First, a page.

I am going to do a little series deconstructing some of the styles and terms out there in photography to help you identify what you like best and to help you better choose the right photographer and communicate what you are looking for with him/her.
This is a newer term in photography and is getting pretty trendy but most people still have no idea what it means, even if they think it sounds cool. Wikipedia defines it as:
"a kind of photography which mainly aims to capture portrait/people in situations, real-life events or milestones in an artistic manner and the art of the everyday. The primary goal is to tell stories about people's life or to inspire people in different times. Thus, it covers multidisciplinary types of photography together. A lifestyle photographer is not only a portrait or people photographer and loves/enjoys photography as art in everyday life but is believed to be talented in photography that can also do well in other many disciplines of photography at a time such as landscape, street photography, fashion, wedding and even wildlife with one's unique vision to inspire people's life."
The key terms here are real-life yet artistic. It's not just documentary style. The purpose is storytelling and inspiration. And I just love the phrase "the art of the everyday." Lifestyle is one of the key words I use to describe my work. Photography by it's Greek and Latin roots, means literally "drawing with light" but in recent years, I have discovered that it is as good of a writer as it is an illustrator.
Here is an example of a lifestyle photography session that is very near and dear to my heart. You may want to have a box of tissues on hand...
The Everyday Beauty of Clayton's Life
This is Clayton Anderson.
He is a very special little boy whose story will tragically be far too short, at least his story here in this world. When he was around nine months old, he was diagnosed with a very rare genetic condition called Neimann Pick Type A. By very rare, I mean both of his parents had to be carriers and there are only about 1,200 cases of Types A and B worldwide, most of which are Type B.
Clayton is special.
Neimann Pick Type A is a terminal disease.
Clayton is the son of Jon and Amy, two of my best friends from college. We were all devastated by the diagnosis in the spring. Yet Jon and Amy have risen above the sorrow.
I have never seen two people handle such a hard life circumstances with more grace.
I visited them for the weekend to get to meet their sweet little boy. I also went with the purpose of capturing some of the everyday moments for them in pictures. So here is a little glimpse into the simple beauty that is Clayton's life.
Clayton's favorite way to be held is in this sweet baby koala hold against his mama's chest. They fit together like puzzle pieces.
Because of his disease, Clayton doesn't have the strength or mobility of a sixteenth-month-old. So he spends most of his days playing on a blanket on the floor.
He is never alone.
And never bored.
Humor has incredible life-giving power. Jon endeared himself to me with his humor from almost the first day of our freshman year at Johns Hopkins University. And he found the perfect partner to share in his sense of humor in Amy.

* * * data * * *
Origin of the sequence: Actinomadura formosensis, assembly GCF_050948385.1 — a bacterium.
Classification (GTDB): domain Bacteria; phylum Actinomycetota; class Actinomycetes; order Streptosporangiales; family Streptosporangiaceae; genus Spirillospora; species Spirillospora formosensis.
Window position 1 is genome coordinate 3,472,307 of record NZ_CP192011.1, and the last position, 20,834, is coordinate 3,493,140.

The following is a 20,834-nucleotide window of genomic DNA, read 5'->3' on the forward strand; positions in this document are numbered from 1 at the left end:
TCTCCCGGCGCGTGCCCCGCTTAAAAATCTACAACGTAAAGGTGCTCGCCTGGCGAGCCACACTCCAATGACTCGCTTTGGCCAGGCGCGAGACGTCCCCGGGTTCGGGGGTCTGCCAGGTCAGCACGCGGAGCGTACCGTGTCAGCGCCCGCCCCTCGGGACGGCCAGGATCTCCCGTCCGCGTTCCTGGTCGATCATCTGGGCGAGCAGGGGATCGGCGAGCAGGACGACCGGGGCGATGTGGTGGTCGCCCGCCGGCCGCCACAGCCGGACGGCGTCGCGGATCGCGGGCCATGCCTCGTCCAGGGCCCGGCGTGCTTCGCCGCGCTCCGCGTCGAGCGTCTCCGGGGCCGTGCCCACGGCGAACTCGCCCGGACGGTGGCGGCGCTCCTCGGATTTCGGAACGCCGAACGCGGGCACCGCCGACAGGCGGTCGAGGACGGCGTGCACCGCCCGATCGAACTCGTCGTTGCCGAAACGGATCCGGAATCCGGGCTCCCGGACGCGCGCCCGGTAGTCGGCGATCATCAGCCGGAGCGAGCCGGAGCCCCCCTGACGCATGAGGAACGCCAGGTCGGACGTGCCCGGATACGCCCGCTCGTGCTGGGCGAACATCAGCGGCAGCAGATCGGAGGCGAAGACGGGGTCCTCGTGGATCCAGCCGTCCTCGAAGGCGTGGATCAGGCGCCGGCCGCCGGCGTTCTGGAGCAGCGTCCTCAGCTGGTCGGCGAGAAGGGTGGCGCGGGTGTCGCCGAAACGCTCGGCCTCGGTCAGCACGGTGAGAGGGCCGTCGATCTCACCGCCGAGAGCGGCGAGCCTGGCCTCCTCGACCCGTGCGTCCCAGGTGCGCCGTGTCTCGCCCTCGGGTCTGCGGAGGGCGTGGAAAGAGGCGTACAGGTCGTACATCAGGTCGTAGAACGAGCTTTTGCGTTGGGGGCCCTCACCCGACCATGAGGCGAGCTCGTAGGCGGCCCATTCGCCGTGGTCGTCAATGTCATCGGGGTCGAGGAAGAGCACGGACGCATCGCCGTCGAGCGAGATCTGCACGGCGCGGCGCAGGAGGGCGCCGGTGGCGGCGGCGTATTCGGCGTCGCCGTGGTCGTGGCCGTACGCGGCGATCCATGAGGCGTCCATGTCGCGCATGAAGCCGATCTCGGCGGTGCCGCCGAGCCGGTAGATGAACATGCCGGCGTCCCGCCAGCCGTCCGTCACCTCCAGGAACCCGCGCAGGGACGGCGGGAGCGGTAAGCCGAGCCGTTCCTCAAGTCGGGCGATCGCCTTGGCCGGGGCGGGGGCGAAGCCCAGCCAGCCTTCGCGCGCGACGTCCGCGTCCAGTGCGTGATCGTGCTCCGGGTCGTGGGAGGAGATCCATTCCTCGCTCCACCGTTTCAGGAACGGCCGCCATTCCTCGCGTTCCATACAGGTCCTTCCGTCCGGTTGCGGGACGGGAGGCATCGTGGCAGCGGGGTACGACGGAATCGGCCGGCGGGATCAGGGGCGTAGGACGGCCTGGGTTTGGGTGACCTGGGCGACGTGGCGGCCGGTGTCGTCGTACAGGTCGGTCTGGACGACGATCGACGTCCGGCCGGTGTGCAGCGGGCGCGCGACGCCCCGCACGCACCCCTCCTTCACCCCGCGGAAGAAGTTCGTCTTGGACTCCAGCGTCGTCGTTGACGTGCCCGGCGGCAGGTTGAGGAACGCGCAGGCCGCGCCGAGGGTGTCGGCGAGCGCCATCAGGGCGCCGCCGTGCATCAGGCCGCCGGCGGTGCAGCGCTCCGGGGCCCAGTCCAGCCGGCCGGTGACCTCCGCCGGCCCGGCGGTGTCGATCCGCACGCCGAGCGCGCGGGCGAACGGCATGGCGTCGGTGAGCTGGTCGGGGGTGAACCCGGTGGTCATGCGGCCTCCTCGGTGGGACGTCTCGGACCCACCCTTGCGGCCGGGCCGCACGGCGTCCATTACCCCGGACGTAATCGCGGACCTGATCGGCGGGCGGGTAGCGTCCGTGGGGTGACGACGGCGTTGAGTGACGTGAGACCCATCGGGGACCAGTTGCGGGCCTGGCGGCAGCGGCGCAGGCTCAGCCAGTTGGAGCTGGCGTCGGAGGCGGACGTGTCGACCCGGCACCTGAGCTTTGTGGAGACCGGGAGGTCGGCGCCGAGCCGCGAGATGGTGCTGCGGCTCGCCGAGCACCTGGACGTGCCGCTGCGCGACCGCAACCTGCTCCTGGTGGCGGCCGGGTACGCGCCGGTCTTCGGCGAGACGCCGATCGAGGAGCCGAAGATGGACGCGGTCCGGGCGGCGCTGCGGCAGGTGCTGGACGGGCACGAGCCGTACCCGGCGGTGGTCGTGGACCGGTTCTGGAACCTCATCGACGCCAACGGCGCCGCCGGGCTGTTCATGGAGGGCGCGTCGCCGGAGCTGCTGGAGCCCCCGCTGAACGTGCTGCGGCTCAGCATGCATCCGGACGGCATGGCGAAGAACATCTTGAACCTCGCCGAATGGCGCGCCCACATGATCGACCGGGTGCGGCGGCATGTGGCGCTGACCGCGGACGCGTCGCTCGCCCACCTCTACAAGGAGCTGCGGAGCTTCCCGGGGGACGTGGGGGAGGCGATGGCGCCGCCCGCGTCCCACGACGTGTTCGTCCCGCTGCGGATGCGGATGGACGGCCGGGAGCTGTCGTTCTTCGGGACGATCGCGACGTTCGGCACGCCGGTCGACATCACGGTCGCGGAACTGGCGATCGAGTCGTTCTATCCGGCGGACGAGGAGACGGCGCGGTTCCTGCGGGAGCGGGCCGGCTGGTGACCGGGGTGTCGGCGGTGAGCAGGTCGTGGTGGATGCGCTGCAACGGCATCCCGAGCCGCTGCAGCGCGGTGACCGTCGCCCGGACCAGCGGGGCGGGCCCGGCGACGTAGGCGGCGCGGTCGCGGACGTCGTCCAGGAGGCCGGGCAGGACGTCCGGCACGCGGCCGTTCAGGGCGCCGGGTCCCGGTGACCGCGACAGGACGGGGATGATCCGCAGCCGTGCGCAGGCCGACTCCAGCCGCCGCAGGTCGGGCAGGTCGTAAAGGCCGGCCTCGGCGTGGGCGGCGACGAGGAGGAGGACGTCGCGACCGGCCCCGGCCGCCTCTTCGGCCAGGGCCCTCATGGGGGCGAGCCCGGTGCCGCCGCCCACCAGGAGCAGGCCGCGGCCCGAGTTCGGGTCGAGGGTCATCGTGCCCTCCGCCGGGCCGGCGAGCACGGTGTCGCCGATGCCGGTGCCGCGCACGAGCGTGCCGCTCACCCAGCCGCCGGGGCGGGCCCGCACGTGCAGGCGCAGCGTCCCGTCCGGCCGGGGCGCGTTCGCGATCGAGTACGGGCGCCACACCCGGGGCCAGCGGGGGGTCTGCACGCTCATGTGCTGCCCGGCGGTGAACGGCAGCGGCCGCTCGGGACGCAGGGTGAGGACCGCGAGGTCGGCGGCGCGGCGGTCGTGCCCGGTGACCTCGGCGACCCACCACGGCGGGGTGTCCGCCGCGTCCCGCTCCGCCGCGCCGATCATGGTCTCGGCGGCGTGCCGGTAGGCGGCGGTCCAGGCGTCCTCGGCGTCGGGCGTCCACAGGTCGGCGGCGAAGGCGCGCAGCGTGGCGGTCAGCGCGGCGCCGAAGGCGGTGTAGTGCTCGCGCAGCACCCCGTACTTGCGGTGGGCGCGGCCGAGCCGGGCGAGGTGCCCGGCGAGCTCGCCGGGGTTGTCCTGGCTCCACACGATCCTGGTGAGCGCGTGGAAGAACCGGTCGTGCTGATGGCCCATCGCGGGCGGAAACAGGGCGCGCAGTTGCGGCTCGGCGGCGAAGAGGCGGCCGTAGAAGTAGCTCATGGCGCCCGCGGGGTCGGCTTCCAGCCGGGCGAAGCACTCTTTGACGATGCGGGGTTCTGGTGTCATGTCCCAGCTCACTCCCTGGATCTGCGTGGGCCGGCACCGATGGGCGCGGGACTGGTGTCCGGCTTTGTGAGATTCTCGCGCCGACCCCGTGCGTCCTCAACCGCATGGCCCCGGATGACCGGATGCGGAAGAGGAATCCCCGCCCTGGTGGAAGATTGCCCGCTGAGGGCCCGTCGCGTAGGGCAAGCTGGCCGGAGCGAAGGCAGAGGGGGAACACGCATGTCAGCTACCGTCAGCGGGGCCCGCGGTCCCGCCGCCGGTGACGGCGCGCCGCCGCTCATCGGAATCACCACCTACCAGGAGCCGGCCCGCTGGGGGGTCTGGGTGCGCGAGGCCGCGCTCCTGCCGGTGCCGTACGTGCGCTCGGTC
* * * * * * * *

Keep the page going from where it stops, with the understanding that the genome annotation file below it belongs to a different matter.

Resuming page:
Only Jon's glasses are real! There are a whole bunch of other cute ones in the Harry Potter style but I'm saving those because they might just pop up on a Christmas card.
Even if Mom and Dad can't be right there, there is always someone keeping an protective eye on Clayton.
One of the tenderest parts of Clayton's days is his bed time routine. It starts with a tickle-giggle fest with daddy followed by a bath and more playing.
As he winds down, Clayton gets to snuggle with his mama and drink his bottle.
One night, Amy and I were chatting as she fed him before bed. She asked if I thought she would forget this. I emphatically said no. Your baby permanently imprints himself on your heart from the moment you first see and hold him. You chest never forgets the soft press of that little head. Your arms ache with longing to hold that little form just once again. My children are still with me and still pretty young by all measures, but I can still almost feel them as babies in my arms.
After his bottle, Jon and Amy hold Clayton and rock him and sing "We Love You Clayton" (an adaptation of "We Love You Conrad" from the 1960s movie Bye Bye Birdie).
Spending the weekend with Clayton and Jon and Amy made me reflect on the sanctity of human life. Although Clayton's days will be short, they will be rich. Although he won't meet many milestones, he has and will continue to deeply touch many hearts. And he will never know a moment when he was not entirely loved.
That is life. No matter the number of days.
Technical Notes: Because I was flying to OK and 7 months pregnant, I left behind my beloved Pentax 645N film camera and just stuck with digital photography. Had I shot film, I would have used Delta 3200 Black and White film for almost all of these pictures. We were indoors most of the time as Clayton doesn't like the heat and the bright sun seems to bother his eyes. I shoot almost entirely with natural light (another term I'll deconstruct in a future blogpost) so the 3200 speed film comes in handy when you don't want to limit yourself just to perfect lighting situations. Many thanks to Kirk Mastin and his Ilford Black and White Delta 3200 preset for Lightroom that allowed me to recreate the texture and emotion of grainy black and white film!